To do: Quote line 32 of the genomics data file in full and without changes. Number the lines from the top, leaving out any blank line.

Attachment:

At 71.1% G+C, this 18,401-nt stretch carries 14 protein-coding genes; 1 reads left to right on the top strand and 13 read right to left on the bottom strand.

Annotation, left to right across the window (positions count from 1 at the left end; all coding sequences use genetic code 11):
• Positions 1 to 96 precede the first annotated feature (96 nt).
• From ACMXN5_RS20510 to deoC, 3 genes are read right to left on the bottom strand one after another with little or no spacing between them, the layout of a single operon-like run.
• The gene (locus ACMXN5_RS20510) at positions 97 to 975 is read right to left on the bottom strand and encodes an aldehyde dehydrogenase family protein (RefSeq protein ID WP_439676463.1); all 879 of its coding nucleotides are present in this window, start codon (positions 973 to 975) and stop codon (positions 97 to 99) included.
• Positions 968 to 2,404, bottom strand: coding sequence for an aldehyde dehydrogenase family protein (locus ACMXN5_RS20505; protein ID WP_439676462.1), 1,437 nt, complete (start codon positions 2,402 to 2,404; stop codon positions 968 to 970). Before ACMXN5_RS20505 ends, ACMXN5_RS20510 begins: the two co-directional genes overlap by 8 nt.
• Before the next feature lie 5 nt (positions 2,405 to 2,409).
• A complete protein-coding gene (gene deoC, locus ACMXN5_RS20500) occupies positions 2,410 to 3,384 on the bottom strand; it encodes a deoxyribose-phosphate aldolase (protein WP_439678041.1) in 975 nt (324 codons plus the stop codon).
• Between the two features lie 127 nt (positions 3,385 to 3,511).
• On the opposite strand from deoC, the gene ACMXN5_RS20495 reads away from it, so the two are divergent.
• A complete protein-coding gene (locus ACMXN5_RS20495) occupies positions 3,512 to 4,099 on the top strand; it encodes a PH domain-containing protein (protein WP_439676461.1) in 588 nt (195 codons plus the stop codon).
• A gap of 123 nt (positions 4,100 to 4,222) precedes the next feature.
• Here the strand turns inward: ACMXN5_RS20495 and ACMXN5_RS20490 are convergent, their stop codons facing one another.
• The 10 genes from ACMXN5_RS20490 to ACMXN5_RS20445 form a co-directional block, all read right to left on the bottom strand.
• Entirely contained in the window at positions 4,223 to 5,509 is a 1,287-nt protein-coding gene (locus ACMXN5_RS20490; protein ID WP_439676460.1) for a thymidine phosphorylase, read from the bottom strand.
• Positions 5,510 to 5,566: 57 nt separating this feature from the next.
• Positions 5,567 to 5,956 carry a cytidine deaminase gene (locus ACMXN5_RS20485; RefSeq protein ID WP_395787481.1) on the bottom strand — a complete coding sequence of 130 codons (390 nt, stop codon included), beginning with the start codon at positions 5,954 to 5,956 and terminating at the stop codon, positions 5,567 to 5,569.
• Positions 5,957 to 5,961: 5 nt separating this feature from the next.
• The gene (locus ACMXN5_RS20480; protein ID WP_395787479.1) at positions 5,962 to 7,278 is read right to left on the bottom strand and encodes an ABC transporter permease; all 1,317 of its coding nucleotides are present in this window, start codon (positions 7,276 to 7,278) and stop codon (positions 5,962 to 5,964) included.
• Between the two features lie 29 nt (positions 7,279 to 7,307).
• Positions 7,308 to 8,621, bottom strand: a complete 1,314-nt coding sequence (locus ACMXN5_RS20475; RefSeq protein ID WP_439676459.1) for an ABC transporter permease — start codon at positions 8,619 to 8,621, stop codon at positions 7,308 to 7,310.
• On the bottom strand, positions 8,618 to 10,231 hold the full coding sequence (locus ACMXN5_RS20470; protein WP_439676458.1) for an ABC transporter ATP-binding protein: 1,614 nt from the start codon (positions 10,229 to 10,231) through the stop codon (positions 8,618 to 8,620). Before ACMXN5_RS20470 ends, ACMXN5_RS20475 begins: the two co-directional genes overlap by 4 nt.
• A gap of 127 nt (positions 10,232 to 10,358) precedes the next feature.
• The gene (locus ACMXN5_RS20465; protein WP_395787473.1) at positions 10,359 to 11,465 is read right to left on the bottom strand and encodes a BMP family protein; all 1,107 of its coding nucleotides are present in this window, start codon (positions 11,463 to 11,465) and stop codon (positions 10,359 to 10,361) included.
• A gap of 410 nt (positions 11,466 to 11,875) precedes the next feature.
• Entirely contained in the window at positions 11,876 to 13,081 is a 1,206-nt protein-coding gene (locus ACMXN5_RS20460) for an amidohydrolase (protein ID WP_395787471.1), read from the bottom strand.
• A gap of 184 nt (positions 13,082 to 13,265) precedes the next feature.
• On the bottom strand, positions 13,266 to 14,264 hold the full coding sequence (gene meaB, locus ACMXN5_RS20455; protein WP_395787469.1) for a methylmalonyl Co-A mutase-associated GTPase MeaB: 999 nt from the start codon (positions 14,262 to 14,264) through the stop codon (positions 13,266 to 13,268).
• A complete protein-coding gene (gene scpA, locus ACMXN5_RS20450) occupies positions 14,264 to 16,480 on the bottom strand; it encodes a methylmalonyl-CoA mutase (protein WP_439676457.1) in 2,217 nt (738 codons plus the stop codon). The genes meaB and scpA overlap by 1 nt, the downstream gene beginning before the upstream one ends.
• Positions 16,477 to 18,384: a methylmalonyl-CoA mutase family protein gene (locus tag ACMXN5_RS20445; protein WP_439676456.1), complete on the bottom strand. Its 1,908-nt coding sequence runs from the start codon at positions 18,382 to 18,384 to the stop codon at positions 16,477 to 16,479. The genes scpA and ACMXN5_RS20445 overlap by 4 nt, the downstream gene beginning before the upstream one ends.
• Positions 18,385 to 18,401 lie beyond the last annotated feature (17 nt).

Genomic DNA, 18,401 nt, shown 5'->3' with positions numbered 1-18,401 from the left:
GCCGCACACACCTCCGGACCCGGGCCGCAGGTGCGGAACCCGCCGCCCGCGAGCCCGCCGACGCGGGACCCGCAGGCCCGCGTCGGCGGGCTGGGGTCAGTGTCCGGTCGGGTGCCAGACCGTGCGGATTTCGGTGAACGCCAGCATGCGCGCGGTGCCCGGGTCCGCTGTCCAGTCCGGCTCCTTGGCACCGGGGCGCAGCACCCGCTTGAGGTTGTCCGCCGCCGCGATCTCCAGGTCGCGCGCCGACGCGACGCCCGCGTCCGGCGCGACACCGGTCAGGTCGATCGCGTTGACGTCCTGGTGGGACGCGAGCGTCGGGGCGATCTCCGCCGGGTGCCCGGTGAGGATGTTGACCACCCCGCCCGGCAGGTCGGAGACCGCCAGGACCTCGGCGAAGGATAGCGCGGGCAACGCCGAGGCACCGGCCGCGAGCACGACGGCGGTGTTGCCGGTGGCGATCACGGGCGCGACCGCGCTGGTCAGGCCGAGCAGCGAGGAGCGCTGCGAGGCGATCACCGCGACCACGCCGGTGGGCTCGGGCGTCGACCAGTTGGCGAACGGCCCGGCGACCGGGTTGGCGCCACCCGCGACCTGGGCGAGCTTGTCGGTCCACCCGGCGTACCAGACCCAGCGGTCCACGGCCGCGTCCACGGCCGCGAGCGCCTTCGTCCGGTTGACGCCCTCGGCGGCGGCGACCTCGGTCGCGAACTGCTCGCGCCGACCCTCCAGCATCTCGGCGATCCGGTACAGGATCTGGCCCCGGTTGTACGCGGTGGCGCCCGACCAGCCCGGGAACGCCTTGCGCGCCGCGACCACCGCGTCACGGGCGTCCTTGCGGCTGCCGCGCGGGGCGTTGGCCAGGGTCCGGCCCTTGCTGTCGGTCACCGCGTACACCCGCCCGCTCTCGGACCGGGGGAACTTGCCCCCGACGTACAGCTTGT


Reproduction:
Genomic DNA, 18,401 nt, shown 5'->3' with positions numbered 1-18,401 from the left: